Coping with Cancer for Young Adults
Young adults with cancer face different challenges than children or adults with cancer. Young adults may be concerned with how cancer can impact attending college, getting a job, or starting a family. As a young adult, you may be exploring your independence, but cancer may lead you to feel that independence has been taken away. There are several organizations, online forums, and other resources that can help you cope and find other young adults going through the same thing.
Organizations That Serve Young Adults with Cancer
These organizations can provide information on coping, support, fertility, and survivorship throughout your experience with cancer.
Stupid Cancer, a MyPART advocacy partner, is an online organization that brings teens and young adults together in a setting where there is no judgement or stigma, just a chance to meet others like you and make friends. Stupid Cancer hosts Cancer Con each year, which offers workshops, break-out sessions, and social activities. They also organize regional Facebook groups across the United States so young adults can find those who live close to them. Stupid Cancer has the following resources available to help young adults:
- Mental Health
- Building a Family
- Health and Wellness
- Sex and Relationships
- College and Career
- Insurance and Finances
- Health Equity
Teen Cancer America, a MyPART advocacy partner, helps hospitals and healthcare systems develop programs specifically tailored to the adolescent and young adult cancer community with the goal of improving survival and quality of life. Read more about Teen Cancer America's educational, financial, lifestyle, and support resources here.
The Ulman Foundation focuses on supporting young adults with cancer with scholarships for education and free housing for those in treatment near the Baltimore, Maryland area. They host meet-ups for young adults with cancer and host exercise-themed fundraising events, such as “Point-to-point,” a run/walk event from Baltimore to the Florida Keys.
First Descents coordinates outdoor adventures for adults aged 18 to 39 with cancer and other serious health problems. Activities include climbing, surfing, and kayaking. First Descent programs are held across the United States and around the world.
Other organization that serve young adults with cancer are listed below:
- Cactus Cancer Society: Provides online creative coping programs for young adult cancer patients, survivors, and caregivers, including art workshops, journaling programs, book clubs, creative writing workshops, game nights, and more. All of their programs and resources are delivered online free of charge, and are uniquely accessible regardless of a patient's specific cancer diagnosis, geographic location, financial situation, or inpatient status.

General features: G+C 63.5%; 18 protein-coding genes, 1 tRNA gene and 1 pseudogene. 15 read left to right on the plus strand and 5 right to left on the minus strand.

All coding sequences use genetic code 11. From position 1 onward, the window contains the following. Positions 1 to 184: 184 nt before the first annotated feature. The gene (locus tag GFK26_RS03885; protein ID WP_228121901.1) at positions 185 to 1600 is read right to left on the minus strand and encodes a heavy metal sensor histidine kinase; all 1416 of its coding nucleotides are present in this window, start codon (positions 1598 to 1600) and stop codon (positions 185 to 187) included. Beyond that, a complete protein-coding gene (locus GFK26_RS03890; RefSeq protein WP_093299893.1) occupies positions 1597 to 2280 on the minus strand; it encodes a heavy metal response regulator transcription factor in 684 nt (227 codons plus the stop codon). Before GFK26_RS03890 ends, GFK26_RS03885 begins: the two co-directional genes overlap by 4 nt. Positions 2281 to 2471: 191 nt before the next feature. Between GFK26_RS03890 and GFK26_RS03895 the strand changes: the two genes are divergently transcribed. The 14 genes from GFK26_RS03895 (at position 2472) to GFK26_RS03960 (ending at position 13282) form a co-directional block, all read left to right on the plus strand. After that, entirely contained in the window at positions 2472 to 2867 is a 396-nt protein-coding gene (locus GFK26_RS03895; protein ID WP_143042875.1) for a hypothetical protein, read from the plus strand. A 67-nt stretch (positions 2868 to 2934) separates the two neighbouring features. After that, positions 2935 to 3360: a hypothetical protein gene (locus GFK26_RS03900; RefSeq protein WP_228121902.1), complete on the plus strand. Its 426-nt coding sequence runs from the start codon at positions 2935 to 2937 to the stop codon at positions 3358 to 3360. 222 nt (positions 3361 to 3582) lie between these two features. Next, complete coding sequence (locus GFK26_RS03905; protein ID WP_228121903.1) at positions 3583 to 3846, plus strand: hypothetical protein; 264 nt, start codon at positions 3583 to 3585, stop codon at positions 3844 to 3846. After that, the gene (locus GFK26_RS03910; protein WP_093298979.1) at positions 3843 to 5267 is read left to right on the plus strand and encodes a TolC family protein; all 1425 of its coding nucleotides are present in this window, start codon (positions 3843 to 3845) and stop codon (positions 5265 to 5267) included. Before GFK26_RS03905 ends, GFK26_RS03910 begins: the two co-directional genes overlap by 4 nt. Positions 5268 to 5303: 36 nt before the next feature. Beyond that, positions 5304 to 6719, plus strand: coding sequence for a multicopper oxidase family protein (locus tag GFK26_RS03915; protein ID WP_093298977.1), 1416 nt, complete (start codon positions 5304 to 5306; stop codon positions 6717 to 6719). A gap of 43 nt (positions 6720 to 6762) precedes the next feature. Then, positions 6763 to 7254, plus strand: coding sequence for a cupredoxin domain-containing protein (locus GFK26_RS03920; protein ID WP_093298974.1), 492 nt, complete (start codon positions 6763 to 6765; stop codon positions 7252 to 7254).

- Camp-Make-A-Dream: Offers free experience for children and young adult cancer survivors and their families at a camp in Montana
- Camp One Step: Camp experience for children and young adults (ages 5 through 19) diagnosed with cancer and their families
- Look Good Feel Better Foundation: Provides guidance on dealing with hair loss, skin care, and other side effects from cancer treatment for teens and young adults
- The Samfund: Offers financial assistance, education, and online support for young adults experiencing cancer
- Triage Cancer: Provides education on the practical and legal issues that may impact individuals experiencing cancer and their caregivers through materials, events, and resources
Online Forums for Young Adults with Cancer
Writing online about your journey with cancer may be healing. It can also help keep family and friends informed about how you are doing when retuning phone calls and texts gets tiresome. Blog sites, like CaringBridge, can provide an outlet you to write about your experiences and get supportive comments from your community. MyLifeLine is another resource that allows young adults to create their own website to share their experiences, connect with others, and receive support.
Challenges for Young Adults with Cancer
Young adults with cancer face unique challenges such as balancing school work during and after treatment, workplace discrimination, and fertility concerns. You can find information on how to handle going back to school through Cancer.Net. Cancer.Net also has advice about dating, relationships, and intimacy for young adults affected by cancer.
The Cancer and Careers program provides information on how to deal with workplace discrimination. Cancer.Net has advice on how to prevent workplace discrimination and lists other resources for addressing it.
The Alliance for Fertility Preservation provides information about how to preserve your fertility during treatment. Livestrong Fertility also has information on fertility and provides discounts for fertility preservation procedures.
Young People Facing End-of-Life Decisions
It's extremely difficult for anyone, especially young adults in their 20s and 30s, to be told that their treatments haven't worked or have stopped working. The NCI has several resources for young adults facing end-stage cancer. You can find resources on the following topics: